This printer is capable of making high-resolution digital 3D holograms with realistic colors.
The printer helps create high-quality objects or sights for museum exhibitions, architectural models, fine arts, or advertisements that do not require glass or special display aids.
“Our 15-year research project aims to build a hologram printer with all the benefits of previous technology while eliminating some of the disadvantages of expensive lasers, slow print speeds, limited fields of view and unsaturated ink,” said team leader Yves Gentet of Ultimate Holography in France.
“We developed the CHIMERA printer, which uses low-cost commercial lasers and high-speed printing to make high-quality color holograms with a wide dynamic range.”
In developing a new printer, Yves Gentet and his colleague Philip Gentet from Kwangwon University have studied two holographic printer technologies developed previously to understand their strengths and weaknesses.
“The companies involved in developing the first two generations of printers eventually faced technical obstacles and were closed down,” Yves Gent said.
“Our small group, which is self-funded, has found that it is very important to develop high-sensitivity, fine-grained photography materials rather than using commercially available solid materials like the previous system.”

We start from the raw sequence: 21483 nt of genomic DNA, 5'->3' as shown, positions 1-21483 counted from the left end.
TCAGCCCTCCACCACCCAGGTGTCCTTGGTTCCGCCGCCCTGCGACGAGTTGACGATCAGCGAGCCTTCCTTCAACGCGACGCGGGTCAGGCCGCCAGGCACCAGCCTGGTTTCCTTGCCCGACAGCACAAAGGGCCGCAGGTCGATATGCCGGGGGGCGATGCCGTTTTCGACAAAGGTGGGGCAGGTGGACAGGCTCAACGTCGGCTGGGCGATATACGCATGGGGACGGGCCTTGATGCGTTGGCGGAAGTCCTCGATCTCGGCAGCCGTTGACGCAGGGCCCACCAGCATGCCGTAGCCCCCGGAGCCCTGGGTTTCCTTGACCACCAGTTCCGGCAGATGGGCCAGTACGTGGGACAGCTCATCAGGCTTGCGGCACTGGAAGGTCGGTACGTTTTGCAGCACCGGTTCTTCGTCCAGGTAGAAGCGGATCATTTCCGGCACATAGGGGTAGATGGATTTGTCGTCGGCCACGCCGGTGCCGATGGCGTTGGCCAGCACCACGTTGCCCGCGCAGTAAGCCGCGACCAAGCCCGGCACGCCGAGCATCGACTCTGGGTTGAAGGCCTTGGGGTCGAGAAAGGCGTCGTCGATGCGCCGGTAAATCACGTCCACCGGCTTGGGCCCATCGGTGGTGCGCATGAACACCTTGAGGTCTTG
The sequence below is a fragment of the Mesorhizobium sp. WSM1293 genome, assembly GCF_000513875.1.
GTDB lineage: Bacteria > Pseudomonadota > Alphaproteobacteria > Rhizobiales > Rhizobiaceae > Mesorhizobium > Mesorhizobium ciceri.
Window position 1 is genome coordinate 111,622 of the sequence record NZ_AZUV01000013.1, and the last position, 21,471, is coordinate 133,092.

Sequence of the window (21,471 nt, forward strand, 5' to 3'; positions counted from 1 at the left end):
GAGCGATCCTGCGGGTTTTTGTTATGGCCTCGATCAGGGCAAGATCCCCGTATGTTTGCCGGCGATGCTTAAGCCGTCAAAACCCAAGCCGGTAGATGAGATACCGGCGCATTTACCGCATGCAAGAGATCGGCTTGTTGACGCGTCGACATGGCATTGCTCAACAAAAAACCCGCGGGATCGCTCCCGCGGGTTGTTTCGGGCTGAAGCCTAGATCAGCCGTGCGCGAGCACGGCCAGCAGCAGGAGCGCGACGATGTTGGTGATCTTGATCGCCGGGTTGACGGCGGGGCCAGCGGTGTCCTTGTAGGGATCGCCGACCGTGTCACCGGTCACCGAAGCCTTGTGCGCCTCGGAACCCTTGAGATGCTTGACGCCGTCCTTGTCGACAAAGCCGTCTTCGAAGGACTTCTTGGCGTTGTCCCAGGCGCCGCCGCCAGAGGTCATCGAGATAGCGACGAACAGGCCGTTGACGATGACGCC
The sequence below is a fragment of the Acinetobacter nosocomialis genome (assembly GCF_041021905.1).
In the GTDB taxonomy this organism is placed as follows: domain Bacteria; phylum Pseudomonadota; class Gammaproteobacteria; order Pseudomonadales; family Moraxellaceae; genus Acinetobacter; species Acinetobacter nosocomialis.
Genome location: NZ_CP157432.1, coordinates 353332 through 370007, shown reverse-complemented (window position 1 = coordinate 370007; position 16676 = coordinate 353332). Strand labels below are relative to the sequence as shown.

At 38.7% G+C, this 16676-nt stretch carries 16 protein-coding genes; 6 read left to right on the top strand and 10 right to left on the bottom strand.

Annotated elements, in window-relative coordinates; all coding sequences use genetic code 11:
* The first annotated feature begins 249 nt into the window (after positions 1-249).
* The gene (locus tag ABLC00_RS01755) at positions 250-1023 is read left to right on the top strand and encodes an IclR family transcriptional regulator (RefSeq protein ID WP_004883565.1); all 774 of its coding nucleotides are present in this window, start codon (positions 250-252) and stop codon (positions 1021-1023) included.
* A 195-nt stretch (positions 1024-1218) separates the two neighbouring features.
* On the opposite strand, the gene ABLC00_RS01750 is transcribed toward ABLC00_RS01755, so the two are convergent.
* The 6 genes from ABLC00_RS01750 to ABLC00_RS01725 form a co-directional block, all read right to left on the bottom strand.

The CHIMERA printer uses a commercially available red, green and blue (RGB) continuous wave laser with a cover that regulates exposure for each laser within a few milliseconds.
The team has also developed a special mechanical anti-vibration system to prevent the holographic plate from moving during the shoot.
The hologram is made by recording a small holographic element, called a hogel, in sequence with three spatial light modulators and a specially designed full-color optical print head that allows a 120 degree parallax.
After printing, holograms are developed in chemical containers and sealed for protection.
The size of the pig can be activated between 250 and 500 microns and the printing speed can be adjusted from 1 to 50 Hertz (Hz).
For example, if 250 pig microns are used, the maximum print speed is 50 Hz. At this speed, printing a 30 x 40 cm hologram requires half the time required by the previous pulsed laser system.
“This new system offers a much wider field of view, higher resolution and far better color rendition and dynamic range than the previous system,” Yves Gent said.
“The colorful holographic material we developed offers increased brightness and clarity, while a low-power continuous wave laser makes this system user-friendly.”